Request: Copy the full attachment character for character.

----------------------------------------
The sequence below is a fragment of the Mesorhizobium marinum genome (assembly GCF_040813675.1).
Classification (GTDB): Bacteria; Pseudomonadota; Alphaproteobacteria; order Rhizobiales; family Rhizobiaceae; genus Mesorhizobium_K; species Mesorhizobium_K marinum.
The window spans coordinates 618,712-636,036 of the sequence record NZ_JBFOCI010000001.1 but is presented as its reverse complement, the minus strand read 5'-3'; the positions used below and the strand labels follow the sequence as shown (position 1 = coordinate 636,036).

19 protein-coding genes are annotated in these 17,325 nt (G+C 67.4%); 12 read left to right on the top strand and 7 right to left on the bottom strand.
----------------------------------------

The sequence below is a fragment of the Mesorhizobium marinum genome (assembly GCF_040813675.1).
Classification (GTDB): Bacteria; Pseudomonadota; Alphaproteobacteria; order Rhizobiales; family Rhizobiaceae; genus Mesorhizobium_K; species Mesorhizobium_K marinum.
The window spans coordinates 618,712-636,036 of the sequence record NZ_JBFOCI010000001.1 but is presented as its reverse complement, the minus strand read 5'-3'; the positions used below and the strand labels follow the sequence as shown (position 1 = coordinate 636,036).

19 protein-coding genes are annotated in these 17,325 nt (G+C 67.4%); 12 read left to right on the top strand and 7 right to left on the bottom strand.